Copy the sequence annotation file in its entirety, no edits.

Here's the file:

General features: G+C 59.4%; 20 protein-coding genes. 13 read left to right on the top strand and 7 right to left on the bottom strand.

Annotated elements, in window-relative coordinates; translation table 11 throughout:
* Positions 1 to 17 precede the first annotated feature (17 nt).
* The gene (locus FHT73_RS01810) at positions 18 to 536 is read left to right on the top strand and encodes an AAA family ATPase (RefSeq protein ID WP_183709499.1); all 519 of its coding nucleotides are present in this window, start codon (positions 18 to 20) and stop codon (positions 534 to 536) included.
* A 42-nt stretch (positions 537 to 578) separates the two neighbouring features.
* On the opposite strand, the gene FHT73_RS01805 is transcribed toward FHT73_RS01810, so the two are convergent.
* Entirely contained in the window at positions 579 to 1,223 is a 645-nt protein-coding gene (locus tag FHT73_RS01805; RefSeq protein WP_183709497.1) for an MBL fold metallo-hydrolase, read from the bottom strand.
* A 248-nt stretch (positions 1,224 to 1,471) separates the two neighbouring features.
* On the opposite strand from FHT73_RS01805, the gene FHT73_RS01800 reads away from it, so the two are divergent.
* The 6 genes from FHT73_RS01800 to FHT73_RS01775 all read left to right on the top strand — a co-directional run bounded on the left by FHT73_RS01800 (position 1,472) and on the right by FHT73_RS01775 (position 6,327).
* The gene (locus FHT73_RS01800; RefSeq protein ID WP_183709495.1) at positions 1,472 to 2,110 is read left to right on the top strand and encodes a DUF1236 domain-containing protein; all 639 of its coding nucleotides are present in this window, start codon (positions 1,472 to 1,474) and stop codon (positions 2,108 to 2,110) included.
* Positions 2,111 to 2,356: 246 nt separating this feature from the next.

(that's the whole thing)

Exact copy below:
General features: G+C 59.4%; 20 protein-coding genes. 13 read left to right on the top strand and 7 right to left on the bottom strand.

Annotated elements, in window-relative coordinates; translation table 11 throughout:
* Positions 1 to 17 precede the first annotated feature (17 nt).
* The gene (locus FHT73_RS01810) at positions 18 to 536 is read left to right on the top strand and encodes an AAA family ATPase (RefSeq protein ID WP_183709499.1); all 519 of its coding nucleotides are present in this window, start codon (positions 18 to 20) and stop codon (positions 534 to 536) included.
* A 42-nt stretch (positions 537 to 578) separates the two neighbouring features.
* On the opposite strand, the gene FHT73_RS01805 is transcribed toward FHT73_RS01810, so the two are convergent.
* Entirely contained in the window at positions 579 to 1,223 is a 645-nt protein-coding gene (locus tag FHT73_RS01805; RefSeq protein WP_183709497.1) for an MBL fold metallo-hydrolase, read from the bottom strand.
* A 248-nt stretch (positions 1,224 to 1,471) separates the two neighbouring features.
* On the opposite strand from FHT73_RS01805, the gene FHT73_RS01800 reads away from it, so the two are divergent.
* The 6 genes from FHT73_RS01800 to FHT73_RS01775 all read left to right on the top strand — a co-directional run bounded on the left by FHT73_RS01800 (position 1,472) and on the right by FHT73_RS01775 (position 6,327).
* The gene (locus FHT73_RS01800; RefSeq protein ID WP_183709495.1) at positions 1,472 to 2,110 is read left to right on the top strand and encodes a DUF1236 domain-containing protein; all 639 of its coding nucleotides are present in this window, start codon (positions 1,472 to 1,474) and stop codon (positions 2,108 to 2,110) included.
* Positions 2,111 to 2,356: 246 nt separating this feature from the next.